It still astounds me that after years of forced subjugation, the subjugated have taken on the superstitions of their oppressors. It’s Stockholm system writ large. What started as a way to appease their masters, has taken hold and become a part of them. What happened to them is what the Christian church has known for so long. By forcing people to admit to believing something, even when they don’t, cognitive dissonance sets in, and after time, they actually start to believe it.

  • For some reason I read that as “The Roots have been doing a marvelous job lately of giving voice to black atheists” and I thought you meant the band “The Roots”.  Haha

  • Archbishop Desmond Tutu said something like “The white people came to our land holding bibles. They said “let us close our eyes and pray”. So we did, and when we opened our eyes, we held the bibles and they had the land”. And he is a believer

  • Anonymous

    “Others suspect that my atheism is rooted in disappointment with a particular church or with organized religion in general, in a desire to be free to sin without guilt or in anger toward God for his failure to help when I or my people needed him most.”That’s a misconception that apparently crosses racial lines. I, for one, derived a lot of social benefits from church. I wasn’t traumatized or abused in a religious context (though it is an awful reality that some have been). But a lot of Christians, if they hear someone like me who was raised as a Christian talk about my past, and how I realize the ideas I was exposed to were wrong, will say “I’m sorry you had a bad experience, but…” Of course, since there are so many bad experiences had by so many, maybe they have some excuse for assuming that.

  • Denis Robert

    As a Quebecer, coming from a background where our cultural identity was completely enmeshed in the Church, where you couldn’t be “Canadien” (the word only applied to the French, originally; Anglos would refer to themselves by their nationality of origin, English, Scottish or Irish for the most part) without also being Catholic, and leaving the Church, even for a Protestant one, was considered an act of treason against one’s people, I can definitely sympathize.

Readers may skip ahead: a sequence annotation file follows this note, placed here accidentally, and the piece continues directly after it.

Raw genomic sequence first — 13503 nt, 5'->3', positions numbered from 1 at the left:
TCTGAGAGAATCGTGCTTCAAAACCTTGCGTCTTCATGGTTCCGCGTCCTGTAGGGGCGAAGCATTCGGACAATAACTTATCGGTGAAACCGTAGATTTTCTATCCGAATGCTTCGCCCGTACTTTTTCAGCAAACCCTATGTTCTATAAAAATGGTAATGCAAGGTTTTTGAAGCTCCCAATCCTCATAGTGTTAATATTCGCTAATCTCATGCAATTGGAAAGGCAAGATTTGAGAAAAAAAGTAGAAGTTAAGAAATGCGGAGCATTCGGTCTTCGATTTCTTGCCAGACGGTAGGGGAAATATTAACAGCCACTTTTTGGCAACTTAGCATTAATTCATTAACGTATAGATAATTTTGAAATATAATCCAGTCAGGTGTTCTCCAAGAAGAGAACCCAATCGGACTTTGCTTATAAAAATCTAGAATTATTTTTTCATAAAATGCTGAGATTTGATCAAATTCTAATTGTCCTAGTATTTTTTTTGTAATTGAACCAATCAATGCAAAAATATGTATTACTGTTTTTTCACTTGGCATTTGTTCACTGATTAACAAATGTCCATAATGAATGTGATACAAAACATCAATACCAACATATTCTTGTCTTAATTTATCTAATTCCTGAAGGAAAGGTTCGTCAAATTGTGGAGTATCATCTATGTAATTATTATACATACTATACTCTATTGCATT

• Erp

    I wonder if this is also true of Irish-Americans or Italian-Americans; that to be considered a ‘proper’ X that one must be Catholic.

    BTW Anthony Pinn has written extensively on African-American religions (and also African-American humanists). 

  • Nazani14

    Are we supposed to understand what a “good Negro” is, and what it means to be “ruined?”  I’m old, but not that old.  These terms have to be spelled out for me.

  • I think when he uses the term “good Negroes”, he uses it as the stereotype that is set in the black community for who is a moral person: churchgoers, pious, intelligent, tithing, etc. What he means by being “ruined” by higher education is the belief that many in the African American community hold (I’m Black BTW and have experiences this) is that seeking higher education is tantamount to turning away from your roots, especially if the institution of higher education is NOT a HBCU